The season of cheer and giving

By Roger Moroney

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The Wildflower Sculpture Exhibition raised money for hospice. Pictured is  Mike Russell with a Philipp Meier sculpture and June the dog. Photo/Warren Buckland
The Wildflower Sculpture Exhibition raised money for hospice. Pictured is Mike Russell with a Philipp Meier sculpture and June the dog. Photo/Warren Buckland

In the wake of a series of November events all in support of Cranford Hospice, patron John Buck said he was simply in awe of what the community of Hawke's Bay had achieved.

"From the three of them (Holly Hospice Trail, Wildflower Sculpture and the wine auction) it would be around half-a-million dollars - there is a core community out there who do these things and they want nothing for it," he said.

"It is absolutely brilliant and it illustrates what a fantastic sort of person lives in Hawke's Bay."

Indeed.

Of course there was a great commercial spin-off for the region as well, with many hundreds of people arriving here to take part in the events which created a spring boost in the arenas of accommodation, food and transport.

Everyone was a winner - and all the volunteers and sponsors who supported the events did not take in a cent - all went to Cranford.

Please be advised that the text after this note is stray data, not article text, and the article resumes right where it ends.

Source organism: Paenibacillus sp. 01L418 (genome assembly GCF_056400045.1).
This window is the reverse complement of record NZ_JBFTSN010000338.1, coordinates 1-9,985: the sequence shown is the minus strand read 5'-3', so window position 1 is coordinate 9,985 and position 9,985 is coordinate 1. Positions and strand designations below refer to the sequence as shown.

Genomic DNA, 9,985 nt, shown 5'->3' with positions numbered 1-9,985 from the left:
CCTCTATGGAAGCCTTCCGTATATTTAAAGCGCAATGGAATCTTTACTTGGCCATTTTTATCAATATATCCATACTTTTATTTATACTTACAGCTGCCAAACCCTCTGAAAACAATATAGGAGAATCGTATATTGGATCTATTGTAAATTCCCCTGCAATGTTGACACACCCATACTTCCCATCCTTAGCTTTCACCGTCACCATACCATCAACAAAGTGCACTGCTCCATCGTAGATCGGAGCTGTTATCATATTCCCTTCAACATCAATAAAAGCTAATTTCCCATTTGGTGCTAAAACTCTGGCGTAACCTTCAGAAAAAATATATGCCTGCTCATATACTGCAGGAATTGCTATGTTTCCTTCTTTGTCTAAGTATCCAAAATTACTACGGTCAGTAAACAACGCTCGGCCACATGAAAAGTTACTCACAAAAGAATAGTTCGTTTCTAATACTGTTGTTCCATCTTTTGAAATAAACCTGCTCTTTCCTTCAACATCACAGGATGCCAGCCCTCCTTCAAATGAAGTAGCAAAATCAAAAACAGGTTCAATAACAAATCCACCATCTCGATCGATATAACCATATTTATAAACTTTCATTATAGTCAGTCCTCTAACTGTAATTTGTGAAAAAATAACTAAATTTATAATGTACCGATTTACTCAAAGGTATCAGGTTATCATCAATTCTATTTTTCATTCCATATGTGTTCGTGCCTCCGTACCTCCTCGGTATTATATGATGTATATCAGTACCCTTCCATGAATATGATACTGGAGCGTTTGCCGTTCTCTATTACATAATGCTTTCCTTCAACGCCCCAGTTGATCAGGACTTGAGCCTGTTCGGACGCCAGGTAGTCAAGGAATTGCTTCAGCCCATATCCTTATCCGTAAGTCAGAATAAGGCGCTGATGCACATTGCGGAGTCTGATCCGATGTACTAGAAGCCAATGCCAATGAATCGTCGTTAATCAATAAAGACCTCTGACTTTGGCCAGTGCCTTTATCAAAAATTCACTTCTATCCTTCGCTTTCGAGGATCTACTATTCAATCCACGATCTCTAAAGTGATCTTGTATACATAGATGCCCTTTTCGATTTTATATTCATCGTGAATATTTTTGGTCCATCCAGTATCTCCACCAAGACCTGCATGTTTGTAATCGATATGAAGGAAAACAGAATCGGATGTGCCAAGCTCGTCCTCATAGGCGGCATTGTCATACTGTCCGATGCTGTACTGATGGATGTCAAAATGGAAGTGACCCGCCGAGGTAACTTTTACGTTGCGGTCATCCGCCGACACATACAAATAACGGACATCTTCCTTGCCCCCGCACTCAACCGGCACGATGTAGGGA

On a smaller scale, but no less significant, is the annual Christmas Cheer Appeal which kicked off today and runs until December 21.

For more than 30 years it has created food and gift parcels for those less fortunate out there in the community with about 3000 people finding a reason to smile at Christmas, and all thanks to the community around them.

It is a true spirit of giving, and through the years I have seen some remarkable acts of generosity.

Social and service groups, businesses, individuals, associations, schools ... so many people get in behind it through gathering up gifts and toys or donating money which is essential for the purchase of food for the 850 or so parcels.

There was the occasion where a mum brought her little 8-year-old lad in - he wanted to donate the money he and his brother had made selling strawberries at the gate.

It was only about $12 but the money didn't matter.

It was the desire ... to do something.

"So other kids have a neat Christmas too," he said.

And there are the people who knit and create toys, or go and buy sparkling gifts and drop them off.

And organise collections at their work or school or service club.

It is absolute feel-good stuff and you just walk away nodding with pride and satisfaction ... that there are a lot of good folk out there possessed with great festive and community spirit.

- Hawkes Bay Today

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